Some of the precautions DPSST put into place were setting up classrooms and living spaces according to CDC guidelines for 6 ft. physical separation, daily medical screenings, including taking all service members' temperatures, maintaining social distancing while eating or receiving food, using face coverings when social distancing guidelines could not be maintained, having hand sanitizing stations readily available, as well as cleaning work surfaces and high-touch points regularly. DPSST also sanitized sleeping and work quarters between the 1st recertification group rotations and the 2nd initial certification group.

Meister said these precautions are necessary, as the role of the ORNG aiding the state is even more important than previous years due to the COVID crisis limiting resources and availability.

"Oregon will have to utilize all available state assets this year, including the National Guard, to ensure we can successfully fight the wildfires this season."

Since March, the ORNG has been busy assisting the Oregon Health Authority in delivering personal protective equipment as part of the COVID-19 response and preparing for the upcoming fire season.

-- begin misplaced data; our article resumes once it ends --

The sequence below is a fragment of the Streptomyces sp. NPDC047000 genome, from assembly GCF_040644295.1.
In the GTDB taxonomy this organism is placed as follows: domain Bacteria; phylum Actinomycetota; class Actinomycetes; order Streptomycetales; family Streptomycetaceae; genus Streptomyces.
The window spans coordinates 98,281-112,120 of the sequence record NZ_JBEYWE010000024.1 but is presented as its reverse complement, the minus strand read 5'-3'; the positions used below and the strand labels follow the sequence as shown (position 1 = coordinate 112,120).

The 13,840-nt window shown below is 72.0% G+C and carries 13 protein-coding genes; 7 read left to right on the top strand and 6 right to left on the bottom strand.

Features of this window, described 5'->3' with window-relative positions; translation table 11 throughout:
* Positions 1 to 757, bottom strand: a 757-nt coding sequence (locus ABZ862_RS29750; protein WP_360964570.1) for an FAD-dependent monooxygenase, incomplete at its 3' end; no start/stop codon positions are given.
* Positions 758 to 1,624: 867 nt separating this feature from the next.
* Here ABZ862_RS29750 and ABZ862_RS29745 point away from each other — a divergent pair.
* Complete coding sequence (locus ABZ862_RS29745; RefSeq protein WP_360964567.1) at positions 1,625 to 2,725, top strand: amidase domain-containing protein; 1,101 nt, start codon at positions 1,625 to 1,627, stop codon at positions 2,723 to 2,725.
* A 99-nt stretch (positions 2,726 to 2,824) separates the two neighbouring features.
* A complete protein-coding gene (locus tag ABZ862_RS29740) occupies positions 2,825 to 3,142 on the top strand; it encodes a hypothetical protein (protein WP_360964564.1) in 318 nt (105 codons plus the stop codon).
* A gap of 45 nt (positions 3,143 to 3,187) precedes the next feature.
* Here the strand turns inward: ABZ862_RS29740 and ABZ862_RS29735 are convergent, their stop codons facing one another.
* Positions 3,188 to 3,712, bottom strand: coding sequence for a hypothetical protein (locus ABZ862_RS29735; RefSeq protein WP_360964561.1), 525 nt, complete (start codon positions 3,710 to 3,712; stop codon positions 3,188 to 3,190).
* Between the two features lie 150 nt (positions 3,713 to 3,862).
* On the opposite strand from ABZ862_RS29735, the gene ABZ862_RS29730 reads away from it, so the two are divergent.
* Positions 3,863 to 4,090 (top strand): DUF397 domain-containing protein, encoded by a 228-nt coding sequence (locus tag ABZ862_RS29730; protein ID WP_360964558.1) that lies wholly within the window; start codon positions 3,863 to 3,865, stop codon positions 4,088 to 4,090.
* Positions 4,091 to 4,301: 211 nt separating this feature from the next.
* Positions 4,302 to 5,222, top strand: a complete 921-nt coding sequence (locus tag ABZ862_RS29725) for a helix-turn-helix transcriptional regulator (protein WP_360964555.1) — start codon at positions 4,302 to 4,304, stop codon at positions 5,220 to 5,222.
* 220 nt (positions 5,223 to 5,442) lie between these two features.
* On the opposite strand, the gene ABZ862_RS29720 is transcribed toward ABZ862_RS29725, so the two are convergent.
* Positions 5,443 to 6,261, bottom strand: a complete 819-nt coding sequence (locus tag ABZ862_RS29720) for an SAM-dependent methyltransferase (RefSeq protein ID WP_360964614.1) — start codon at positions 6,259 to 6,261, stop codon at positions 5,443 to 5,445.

Oregon Army National Guard Aviation also completed Helicopter Bucket training in June to support potential firefighting incidents. Helicopter Buckets are specialized containers suspended on a cable and carried by helicopters to distribute water for airborne firefighting operations. The ORNG has HH-60M Black Hawk helicopters and the newer F-Model CH-47 Chinook helicopters to support the ODF.

From 2015 to 2020, a total of 1,767 Oregon Guardsmen have been trained to assist the state with wildland firefighting. Many have been activated during this time following Governor Kate Brown's emergency declaration orders to include the Canyon Creek Complex in the Malheur National Forest in 2015, the Chetco Bar Fire in 2017 Kalmiopsis Wilderness, and the Garner Complex Fire near Grants Pass in 2018.

Though the citizens of Oregon may be faced with many uncertainties in the days and months ahead, one thing is sure: when the call comes, the men and women serving in the Oregon National Guard will be ready to support and help in whatever capacity is needed.

"We have a great state mission here," said Maj. Wayne Pong, wildland fire team lead, Oregon Army National Guard. "Not only do we support our missions overseas, but we also support the state of Oregon's citizens based on what the Governor wants us to do. It allows our Soldiers to come out and show their worth, and when we get called up, we're ready to rock n' roll."